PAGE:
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CABE chief sounds 'blot on the landscape'hospitals warning

A string of new hospitals across the country are heading for design disaster, the chairman of the Commission for Architecture and the Built Environment, Sir Stuart Lipton, has warned.

The NHS is planning to invest in about 12 new hospitals under the Private Finance Initiative during the next two years, but many of these new buildings are 'destined to become blots on the landscape unless health bosses agree to urgent design changes', Sir Stuart said last week.

CABE is particularly concerned about hospitals which have been procured through the PFI, and a panel of top architects last month saw three examples at a secret meeting with senior NHS Estates executives. The planned University College Hospital in London by Llewelyn-Davies; Norwich and Norfolk Hospital by Anshen Dyer Architects; and Worcester Royal Infirmary by RTKL were all scrutinised by Sunand Prasad, Ian Ritchie and Richard Fielden, among others.

Sir Stuart is understood to have particular concerns about University College Hospital and further investigations revealed hospitals in the pipeline which were also of a substandard design, he said. He stopped short of naming the designers.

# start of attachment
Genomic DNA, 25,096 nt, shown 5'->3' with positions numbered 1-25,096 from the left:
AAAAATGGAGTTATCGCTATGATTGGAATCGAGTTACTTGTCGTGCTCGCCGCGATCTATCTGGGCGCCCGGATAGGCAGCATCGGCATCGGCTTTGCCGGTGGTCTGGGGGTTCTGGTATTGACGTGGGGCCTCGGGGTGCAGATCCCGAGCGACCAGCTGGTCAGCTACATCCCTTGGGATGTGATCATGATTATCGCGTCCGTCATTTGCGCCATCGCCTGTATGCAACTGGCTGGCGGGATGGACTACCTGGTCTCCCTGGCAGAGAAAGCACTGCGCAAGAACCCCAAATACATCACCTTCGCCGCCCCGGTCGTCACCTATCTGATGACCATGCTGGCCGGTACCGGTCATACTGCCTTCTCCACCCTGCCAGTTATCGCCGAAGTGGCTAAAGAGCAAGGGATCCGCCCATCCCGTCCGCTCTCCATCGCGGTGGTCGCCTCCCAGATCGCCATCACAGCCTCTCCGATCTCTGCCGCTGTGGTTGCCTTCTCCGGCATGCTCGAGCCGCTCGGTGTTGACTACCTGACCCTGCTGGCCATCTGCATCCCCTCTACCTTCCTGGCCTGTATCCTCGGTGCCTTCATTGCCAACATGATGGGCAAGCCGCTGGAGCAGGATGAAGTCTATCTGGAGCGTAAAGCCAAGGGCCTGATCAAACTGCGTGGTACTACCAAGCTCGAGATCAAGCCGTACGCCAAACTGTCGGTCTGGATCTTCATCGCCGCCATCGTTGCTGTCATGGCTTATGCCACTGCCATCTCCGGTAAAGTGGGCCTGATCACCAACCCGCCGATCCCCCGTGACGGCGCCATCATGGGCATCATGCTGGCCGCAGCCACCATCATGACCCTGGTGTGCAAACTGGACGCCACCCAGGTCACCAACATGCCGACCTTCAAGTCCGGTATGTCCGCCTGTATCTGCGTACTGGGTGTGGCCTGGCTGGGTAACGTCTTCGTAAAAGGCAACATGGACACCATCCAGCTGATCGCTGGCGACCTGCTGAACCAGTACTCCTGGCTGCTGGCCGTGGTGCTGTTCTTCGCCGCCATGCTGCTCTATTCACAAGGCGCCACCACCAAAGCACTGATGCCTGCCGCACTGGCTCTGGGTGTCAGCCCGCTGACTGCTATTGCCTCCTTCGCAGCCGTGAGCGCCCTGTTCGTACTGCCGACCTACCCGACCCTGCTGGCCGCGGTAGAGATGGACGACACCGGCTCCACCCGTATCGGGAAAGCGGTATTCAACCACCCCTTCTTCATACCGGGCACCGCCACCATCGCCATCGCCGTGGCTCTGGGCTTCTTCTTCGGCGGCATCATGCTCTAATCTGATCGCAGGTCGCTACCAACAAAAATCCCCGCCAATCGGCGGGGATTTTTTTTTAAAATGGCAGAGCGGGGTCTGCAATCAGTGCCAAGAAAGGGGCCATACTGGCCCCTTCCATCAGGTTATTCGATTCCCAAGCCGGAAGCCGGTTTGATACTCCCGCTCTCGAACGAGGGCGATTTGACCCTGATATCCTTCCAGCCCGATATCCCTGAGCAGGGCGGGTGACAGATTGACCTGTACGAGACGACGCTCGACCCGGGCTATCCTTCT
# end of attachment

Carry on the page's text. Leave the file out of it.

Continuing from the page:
CABE spokesman Robert Bargery claimed that some of the first wave of PFI jobs have gone too far to be changed, but added: 'The question is now whether CABE can get involved in the second and third phases. The problem is that procurement is carried out by each of the 400 NHS Trusts across the country. We have proposed that each trust should have a design champion.'

An NHS Estates spokesman agreed that there is a problem. 'There is always a need to improve the design quality of hospitals and we are in discussions about how to do this, ' he said.

Sir Stuart also called on architects to use more standardised design details, such as fire escapes and toilets, in order to achieve greater profits.'For me around 70 per cent of a building can be standardised, ' he said. 'If the industry cuts down on the number of new details it might see its profits grow.Architects should be spending more time on quality and elements which affect the whole-life cost of buildings.'

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